North Rhine Westphalia State Agency for Nature

Düsseldorf, Germany

North Rhine Westphalia State Agency for Nature

Düsseldorf, Germany

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Straub W.,Karlsruhe Institute of Technology | Straub W.,North Rhine Westphalia State Agency for Nature | Beheng K.D.,Karlsruhe Institute of Technology | Seifert A.,German Weather Service | And 2 more authors.
Journal of the Atmospheric Sciences | Year: 2010

Results of numerically investigated binary collisions of 32 drop pairs presented in Part I of this study are used to parameterize coalescence efficiencies and size distributions of breakup fragments of large raindrops. In contrast to the well-known results of Low and List, it is shown that coalescence efficiencies Ec can be described best by means of the Weber number We yielding Ec = exp(-1.15We). The fragment size distributions gained from our numerical investigations were parameterized by fitting normal, lognormal, and delta distributions and relating the parameters of the distribution functions to physical quantities relevant for the breakup event. Thus, this parameterization has formally a substantial similarity to the one of Low and List, although no reference is made to breakup modes such as filament, disk, and sheet. Additionally, mass conservation is guaranteed in the present approach. The parameterizations from Low and List, as well as the new parameterizations, are applied to compute a stationary size distribution (SSD) from solving the kinetic coagulation-breakup equation until a time-independent state is reached. Although with the parameterizations of Low and List, the SSD shows an often-reported three-peak structure, with the new parameterizations the second peak vanishes completely. © 2010 American Meteorological Society.


Holzer J.,Ruhr University Bochum | Goen T.,Friedrich - Alexander - University, Erlangen - Nuremberg | Just P.,Staatliches Veterinaruntersuchungsamt | Reupert R.,North Rhine Westphalia State Agency for Nature | And 4 more authors.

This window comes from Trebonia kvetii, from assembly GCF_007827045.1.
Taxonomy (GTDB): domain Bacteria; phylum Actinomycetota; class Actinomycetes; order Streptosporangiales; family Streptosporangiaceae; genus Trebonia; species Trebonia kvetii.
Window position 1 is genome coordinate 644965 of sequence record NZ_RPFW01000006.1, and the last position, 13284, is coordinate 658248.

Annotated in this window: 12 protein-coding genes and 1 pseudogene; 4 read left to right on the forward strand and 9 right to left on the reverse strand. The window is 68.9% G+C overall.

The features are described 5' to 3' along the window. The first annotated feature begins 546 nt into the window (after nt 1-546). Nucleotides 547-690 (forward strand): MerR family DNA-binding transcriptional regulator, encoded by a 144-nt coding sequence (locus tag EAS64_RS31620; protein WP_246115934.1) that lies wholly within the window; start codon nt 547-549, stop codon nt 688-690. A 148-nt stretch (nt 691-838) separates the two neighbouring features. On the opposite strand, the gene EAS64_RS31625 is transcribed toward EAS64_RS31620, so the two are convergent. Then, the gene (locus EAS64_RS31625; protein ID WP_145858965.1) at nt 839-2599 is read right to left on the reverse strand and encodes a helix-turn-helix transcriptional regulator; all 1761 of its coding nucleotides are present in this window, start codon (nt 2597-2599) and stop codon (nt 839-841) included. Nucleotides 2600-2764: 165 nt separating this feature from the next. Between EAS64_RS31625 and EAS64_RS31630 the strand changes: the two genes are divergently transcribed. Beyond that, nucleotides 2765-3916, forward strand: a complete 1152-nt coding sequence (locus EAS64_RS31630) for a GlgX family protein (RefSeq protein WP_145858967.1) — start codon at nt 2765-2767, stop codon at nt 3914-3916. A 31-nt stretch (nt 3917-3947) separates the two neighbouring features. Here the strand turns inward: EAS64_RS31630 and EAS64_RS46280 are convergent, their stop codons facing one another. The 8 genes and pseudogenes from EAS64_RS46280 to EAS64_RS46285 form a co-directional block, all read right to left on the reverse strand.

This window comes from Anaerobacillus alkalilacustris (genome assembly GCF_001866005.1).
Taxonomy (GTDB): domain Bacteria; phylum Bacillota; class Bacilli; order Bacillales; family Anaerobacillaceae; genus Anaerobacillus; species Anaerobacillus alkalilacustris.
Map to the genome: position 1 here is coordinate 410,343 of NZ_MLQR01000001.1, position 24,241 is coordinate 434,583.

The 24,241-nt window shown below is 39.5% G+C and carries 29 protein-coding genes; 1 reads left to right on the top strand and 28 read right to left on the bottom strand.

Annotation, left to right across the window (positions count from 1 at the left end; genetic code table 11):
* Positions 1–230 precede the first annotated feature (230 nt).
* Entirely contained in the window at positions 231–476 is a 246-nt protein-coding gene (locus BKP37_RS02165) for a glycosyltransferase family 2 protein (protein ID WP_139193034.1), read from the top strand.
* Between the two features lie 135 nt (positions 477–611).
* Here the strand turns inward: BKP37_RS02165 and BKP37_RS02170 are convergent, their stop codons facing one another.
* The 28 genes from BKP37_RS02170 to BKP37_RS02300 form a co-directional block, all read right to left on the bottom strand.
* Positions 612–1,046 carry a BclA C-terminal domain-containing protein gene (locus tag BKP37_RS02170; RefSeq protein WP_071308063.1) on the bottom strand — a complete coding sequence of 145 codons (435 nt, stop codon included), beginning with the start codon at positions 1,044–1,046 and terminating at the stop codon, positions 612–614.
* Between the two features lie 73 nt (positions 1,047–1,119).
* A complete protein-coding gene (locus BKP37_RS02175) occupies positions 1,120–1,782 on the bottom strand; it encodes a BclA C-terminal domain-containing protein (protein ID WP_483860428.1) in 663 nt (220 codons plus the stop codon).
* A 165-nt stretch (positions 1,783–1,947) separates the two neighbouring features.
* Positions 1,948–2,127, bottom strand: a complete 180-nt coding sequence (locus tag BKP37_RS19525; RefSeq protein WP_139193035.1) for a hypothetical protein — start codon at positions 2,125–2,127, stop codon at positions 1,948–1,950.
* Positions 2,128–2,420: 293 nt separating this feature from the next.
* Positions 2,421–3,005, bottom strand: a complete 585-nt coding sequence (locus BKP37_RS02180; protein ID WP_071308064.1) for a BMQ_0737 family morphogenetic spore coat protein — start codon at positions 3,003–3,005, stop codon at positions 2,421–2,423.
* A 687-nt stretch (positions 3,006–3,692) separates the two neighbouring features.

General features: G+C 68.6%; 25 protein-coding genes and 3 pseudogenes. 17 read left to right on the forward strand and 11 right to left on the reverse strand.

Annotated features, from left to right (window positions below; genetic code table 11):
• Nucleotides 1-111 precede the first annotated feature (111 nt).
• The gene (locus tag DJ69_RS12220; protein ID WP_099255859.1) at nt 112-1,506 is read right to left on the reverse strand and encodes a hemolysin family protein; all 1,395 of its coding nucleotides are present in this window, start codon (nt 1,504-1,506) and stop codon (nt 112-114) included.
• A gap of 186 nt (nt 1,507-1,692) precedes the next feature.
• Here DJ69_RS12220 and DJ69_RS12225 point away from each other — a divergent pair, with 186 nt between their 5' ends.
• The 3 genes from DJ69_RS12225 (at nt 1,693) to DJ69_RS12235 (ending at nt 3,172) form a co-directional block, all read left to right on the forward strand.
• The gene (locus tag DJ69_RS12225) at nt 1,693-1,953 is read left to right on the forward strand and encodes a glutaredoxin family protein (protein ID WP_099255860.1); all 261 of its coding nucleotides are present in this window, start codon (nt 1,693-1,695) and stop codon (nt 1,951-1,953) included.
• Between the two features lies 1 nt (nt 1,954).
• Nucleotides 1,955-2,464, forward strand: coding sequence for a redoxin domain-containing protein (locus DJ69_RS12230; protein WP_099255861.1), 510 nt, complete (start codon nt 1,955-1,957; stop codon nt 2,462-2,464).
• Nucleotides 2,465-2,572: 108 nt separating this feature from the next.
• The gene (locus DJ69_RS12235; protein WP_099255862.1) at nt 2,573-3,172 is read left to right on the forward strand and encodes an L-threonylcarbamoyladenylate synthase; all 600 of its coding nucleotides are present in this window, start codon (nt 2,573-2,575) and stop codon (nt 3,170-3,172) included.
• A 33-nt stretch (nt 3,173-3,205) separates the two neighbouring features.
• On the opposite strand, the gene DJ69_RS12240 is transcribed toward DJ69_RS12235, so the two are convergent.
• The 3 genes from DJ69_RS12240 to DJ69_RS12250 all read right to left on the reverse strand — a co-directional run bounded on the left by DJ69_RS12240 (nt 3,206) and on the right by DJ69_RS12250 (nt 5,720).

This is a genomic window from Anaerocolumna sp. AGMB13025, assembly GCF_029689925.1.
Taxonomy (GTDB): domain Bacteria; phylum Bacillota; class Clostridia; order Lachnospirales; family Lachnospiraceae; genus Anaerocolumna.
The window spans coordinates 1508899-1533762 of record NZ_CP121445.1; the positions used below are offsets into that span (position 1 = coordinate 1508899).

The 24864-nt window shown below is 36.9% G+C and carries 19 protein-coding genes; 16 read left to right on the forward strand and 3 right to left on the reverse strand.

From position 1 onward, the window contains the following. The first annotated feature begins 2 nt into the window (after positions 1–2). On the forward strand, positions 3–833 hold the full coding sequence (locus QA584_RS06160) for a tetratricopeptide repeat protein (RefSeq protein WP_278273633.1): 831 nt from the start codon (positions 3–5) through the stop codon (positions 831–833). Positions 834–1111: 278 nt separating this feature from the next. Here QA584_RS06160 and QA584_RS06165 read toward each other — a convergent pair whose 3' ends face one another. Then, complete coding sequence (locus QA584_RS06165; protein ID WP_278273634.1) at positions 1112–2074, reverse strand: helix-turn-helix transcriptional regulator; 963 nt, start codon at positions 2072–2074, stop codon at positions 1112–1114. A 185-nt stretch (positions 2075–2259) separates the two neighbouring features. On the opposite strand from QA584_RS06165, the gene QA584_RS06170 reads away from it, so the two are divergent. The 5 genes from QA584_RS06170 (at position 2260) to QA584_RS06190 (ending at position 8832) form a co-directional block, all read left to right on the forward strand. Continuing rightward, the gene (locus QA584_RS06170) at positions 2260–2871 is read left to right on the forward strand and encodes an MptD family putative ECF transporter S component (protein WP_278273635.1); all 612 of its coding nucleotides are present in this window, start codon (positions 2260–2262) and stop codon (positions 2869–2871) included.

Environmental Science and Technology | Year: 2011

Perfluorinated compounds (PFCs) were measured in fish samples and blood plasma of anglers in a cross-sectional study at Lake Möhne, Sauerland area, Germany. Human plasma and drinking water samples were analyzed by solid phase extraction, high-performance liquid chromatography (HPLC), and tandem mass spectrometry (MS/MS). PFCs in fish fillet were measured by ion pair extraction followed by HPLC and MS/MS. PFOS concentrations in 44 fish samples of Lake Möhne ranged between 4.5 and 150 ng/g. The highest median PFOS concentrations have been observed in perches (median: 96 ng/g) and eels (77 ng/g), followed by pikes (37 ng/g), whitefish (34 ng/g), and roaches (6.1 ng/g). In contrast, in a food surveillance program only 11% of fishes at retail sale contained PFOS at detectable concentrations. One hundred five anglers (99 men, 6 women; 14-88 years old; median 50.6 years) participated in the human biomonitoring study. PFOS concentrations in blood plasma ranged from 1.1 to 650 μg/L (PFOA: 2.1-170 μg/L; PFHxS: 0.4-17 μg/L; LOD: 0.1 μg/L). A distinct dose-dependent relationship between fish consumption and internal exposure to PFOS was observed. PFOS concentrations in blood plasma of anglers consuming fish 2-3 times per month were 7 times higher compared to those without any fish consumption from Lake Möhne. The study results strongly suggest that human internal exposure to PFC is distinctly increased by consumption of fish from PFC-contaminated sites. © 2011 American Chemical Society.


Diehl K.,Johannes Gutenberg University Mainz | Wurzler S.,North Rhine Westphalia State Agency for Nature
Atmospheric Environment | Year: 2010